Assuming that you have cover, call your insurer to advise them of the situation. The insurer will then set up a claim and will generally appoint a chartered surveyor or structural engineer to call and investigate the cause of the damage and what to do about it. 

Subsidence is not something which will be repaired in a few weeks. It would be foolish to rush in and underpin a property which has suffered a small movement which has stopped again with little risk of further damage. It is therefore common for monitoring of the progression of movement to go on for months, sometimes up to a couple of years before a decision is made to either underpin, or just repair the visible damage because the movement has ceased. There is usually an amount to pay towards the claim called your policy excess. This will typically be between £1,000 & £2,500 depending on your area.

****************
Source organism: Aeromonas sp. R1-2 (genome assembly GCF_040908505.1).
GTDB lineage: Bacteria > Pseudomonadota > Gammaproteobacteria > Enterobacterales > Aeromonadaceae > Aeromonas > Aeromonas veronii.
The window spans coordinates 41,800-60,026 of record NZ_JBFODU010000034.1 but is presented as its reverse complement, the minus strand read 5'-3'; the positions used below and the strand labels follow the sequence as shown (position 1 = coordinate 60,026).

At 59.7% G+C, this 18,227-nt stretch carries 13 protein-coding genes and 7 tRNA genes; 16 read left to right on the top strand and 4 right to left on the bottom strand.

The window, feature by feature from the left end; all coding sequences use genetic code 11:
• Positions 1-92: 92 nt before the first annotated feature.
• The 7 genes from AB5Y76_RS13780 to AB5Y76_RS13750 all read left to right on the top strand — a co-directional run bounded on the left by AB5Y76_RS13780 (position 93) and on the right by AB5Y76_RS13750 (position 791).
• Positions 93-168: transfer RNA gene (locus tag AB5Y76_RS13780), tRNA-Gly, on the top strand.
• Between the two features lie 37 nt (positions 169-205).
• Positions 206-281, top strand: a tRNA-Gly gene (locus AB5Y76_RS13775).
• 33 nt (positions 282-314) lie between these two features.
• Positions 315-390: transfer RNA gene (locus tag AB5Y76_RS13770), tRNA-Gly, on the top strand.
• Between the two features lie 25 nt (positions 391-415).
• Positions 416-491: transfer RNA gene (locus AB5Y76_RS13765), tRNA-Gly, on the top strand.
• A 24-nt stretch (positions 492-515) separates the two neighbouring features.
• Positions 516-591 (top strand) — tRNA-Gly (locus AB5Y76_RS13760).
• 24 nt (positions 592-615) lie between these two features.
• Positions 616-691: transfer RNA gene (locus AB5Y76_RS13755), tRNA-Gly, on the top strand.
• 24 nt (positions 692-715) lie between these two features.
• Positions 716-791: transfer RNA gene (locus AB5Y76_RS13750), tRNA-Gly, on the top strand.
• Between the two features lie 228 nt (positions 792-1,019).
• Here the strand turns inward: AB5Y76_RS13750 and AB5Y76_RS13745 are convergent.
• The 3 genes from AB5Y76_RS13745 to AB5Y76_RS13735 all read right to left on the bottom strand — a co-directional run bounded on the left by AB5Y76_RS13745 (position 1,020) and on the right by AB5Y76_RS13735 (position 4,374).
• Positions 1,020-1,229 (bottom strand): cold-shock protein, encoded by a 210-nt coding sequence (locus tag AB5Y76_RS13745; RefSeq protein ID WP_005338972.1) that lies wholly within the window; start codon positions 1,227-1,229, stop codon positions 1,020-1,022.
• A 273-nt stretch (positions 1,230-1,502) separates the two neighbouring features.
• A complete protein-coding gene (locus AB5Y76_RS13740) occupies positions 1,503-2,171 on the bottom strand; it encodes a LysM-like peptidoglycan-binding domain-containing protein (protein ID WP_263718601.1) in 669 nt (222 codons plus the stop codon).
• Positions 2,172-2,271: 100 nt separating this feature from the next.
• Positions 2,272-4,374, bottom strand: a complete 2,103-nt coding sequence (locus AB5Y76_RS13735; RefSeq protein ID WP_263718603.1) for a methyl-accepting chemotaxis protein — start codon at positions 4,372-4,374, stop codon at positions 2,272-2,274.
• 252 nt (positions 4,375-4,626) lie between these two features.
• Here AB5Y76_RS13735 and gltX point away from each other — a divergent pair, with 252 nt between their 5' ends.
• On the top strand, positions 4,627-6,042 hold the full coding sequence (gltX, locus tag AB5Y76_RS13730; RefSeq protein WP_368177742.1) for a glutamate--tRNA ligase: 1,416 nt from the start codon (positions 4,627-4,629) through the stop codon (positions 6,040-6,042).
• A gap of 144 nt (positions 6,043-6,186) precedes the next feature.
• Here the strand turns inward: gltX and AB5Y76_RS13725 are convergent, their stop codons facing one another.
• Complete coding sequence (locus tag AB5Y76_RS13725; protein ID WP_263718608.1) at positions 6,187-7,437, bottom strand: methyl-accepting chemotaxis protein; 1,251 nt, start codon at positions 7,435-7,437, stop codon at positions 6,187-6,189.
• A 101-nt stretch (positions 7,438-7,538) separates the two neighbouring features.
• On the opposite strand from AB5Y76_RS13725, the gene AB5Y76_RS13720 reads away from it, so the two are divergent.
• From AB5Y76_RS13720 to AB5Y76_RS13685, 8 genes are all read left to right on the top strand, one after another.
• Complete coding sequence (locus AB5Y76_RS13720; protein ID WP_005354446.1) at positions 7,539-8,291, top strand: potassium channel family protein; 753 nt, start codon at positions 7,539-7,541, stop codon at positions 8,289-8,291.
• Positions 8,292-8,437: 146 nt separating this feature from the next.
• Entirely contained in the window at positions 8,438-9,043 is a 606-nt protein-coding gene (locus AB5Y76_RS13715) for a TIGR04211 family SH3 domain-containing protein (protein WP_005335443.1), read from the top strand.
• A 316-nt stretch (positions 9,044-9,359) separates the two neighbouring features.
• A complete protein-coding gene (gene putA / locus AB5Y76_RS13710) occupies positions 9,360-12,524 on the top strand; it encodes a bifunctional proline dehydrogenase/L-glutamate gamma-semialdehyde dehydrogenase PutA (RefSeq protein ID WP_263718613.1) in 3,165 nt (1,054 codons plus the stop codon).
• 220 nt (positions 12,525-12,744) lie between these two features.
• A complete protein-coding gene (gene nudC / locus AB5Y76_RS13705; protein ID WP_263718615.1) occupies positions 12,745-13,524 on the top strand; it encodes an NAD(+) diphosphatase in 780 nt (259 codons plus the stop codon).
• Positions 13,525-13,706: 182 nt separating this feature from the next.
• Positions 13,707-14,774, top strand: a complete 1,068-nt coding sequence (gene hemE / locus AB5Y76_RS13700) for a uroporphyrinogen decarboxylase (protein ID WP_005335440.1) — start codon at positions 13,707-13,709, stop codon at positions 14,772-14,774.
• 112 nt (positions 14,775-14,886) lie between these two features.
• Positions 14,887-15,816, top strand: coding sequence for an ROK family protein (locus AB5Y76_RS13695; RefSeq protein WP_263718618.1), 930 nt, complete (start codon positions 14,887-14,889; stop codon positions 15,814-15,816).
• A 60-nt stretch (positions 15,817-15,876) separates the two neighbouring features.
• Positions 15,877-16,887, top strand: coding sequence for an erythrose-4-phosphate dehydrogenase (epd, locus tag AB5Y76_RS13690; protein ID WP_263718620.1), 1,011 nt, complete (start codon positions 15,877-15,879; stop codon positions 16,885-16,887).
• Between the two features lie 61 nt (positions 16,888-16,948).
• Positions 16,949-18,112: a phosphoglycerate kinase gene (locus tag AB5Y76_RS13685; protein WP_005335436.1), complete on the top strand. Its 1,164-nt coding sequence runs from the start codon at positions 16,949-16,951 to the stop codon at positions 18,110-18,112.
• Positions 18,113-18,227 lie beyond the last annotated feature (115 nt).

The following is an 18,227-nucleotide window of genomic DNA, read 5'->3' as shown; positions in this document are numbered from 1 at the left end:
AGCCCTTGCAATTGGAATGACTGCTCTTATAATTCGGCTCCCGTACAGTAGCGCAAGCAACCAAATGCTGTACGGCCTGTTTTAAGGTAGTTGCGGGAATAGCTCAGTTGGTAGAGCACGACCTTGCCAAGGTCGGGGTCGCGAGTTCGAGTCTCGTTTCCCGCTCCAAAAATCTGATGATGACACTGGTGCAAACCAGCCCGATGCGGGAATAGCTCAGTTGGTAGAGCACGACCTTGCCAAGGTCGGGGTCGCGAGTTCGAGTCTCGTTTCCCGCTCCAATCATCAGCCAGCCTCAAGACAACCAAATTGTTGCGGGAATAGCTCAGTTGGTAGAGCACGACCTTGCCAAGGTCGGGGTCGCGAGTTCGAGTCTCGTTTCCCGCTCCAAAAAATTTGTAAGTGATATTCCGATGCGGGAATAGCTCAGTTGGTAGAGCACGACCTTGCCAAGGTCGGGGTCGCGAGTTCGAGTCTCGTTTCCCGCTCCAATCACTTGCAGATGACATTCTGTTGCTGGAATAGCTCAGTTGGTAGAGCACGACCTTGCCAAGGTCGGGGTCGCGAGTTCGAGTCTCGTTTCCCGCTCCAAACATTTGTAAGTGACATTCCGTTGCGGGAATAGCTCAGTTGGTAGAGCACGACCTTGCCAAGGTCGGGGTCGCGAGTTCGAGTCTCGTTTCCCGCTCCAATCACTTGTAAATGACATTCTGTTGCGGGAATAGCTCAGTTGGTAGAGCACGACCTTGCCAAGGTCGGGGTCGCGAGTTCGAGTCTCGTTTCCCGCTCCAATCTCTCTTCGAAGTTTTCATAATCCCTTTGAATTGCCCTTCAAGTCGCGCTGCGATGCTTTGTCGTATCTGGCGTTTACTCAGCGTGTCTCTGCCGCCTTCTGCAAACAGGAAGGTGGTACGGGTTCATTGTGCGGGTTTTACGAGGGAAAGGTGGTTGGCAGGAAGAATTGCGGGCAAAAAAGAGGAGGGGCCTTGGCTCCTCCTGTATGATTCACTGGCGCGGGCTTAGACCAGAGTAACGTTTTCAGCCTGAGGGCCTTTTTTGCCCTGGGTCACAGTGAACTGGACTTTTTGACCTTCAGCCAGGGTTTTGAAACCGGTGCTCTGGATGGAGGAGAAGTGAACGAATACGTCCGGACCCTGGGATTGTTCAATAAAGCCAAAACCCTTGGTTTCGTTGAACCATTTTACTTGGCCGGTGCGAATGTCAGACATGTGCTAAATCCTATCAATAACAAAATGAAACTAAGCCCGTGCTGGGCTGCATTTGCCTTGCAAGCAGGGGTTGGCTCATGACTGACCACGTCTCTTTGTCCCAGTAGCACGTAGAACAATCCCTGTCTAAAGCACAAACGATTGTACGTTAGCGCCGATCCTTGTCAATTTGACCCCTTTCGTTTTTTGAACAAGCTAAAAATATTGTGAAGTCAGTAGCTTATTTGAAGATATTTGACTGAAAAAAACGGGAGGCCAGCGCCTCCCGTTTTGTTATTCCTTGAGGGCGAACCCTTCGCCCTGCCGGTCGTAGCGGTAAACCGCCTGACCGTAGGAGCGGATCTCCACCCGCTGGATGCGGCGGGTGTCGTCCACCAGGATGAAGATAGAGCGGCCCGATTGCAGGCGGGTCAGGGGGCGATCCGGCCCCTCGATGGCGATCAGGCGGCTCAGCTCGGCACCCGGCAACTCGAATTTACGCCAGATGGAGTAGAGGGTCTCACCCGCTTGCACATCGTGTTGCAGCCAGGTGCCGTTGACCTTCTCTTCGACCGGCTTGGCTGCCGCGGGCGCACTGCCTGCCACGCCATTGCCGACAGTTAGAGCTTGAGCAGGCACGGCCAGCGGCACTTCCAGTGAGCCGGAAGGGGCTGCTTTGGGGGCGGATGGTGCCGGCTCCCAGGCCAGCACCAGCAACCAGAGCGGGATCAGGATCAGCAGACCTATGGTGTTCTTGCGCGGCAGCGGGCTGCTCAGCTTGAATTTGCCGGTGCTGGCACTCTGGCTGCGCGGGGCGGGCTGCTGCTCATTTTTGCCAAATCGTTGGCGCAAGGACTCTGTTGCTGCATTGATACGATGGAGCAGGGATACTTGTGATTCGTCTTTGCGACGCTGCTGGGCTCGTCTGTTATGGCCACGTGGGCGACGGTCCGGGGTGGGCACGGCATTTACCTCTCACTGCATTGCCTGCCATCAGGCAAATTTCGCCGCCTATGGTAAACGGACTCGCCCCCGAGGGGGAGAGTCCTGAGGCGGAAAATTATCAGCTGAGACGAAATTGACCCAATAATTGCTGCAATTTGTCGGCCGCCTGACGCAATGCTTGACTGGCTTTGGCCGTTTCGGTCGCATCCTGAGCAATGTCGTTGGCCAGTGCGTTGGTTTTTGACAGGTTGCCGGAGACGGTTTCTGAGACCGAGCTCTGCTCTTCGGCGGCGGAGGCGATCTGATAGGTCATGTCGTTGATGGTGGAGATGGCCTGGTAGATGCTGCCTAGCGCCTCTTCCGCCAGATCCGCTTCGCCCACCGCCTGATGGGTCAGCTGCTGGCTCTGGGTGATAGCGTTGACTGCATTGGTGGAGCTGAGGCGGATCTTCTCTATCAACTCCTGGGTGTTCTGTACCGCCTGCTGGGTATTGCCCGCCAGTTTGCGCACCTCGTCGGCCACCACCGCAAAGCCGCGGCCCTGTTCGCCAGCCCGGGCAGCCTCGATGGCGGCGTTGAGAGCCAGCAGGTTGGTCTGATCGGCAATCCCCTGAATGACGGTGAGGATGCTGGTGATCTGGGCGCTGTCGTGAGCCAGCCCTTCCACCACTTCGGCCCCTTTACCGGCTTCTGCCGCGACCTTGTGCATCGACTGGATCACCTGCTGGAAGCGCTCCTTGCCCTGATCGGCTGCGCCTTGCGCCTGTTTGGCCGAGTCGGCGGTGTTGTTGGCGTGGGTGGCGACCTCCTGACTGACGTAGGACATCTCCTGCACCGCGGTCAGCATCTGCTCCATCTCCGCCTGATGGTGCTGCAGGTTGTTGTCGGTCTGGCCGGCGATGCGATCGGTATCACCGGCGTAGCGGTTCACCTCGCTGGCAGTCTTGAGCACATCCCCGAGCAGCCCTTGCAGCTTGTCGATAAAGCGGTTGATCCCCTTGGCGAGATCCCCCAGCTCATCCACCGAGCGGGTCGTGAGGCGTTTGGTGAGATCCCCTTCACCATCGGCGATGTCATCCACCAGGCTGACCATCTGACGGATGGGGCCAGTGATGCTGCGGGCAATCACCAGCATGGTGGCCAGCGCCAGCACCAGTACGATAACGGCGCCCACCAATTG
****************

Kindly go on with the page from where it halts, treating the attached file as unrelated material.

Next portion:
Call Bickers Insurance today, the specialists in Property Insurance for friendly, helpful assistance
with unoccupied property, UK holiday home insurance, working abroad or in a care home:
Get a Quote NOW: 01903 791340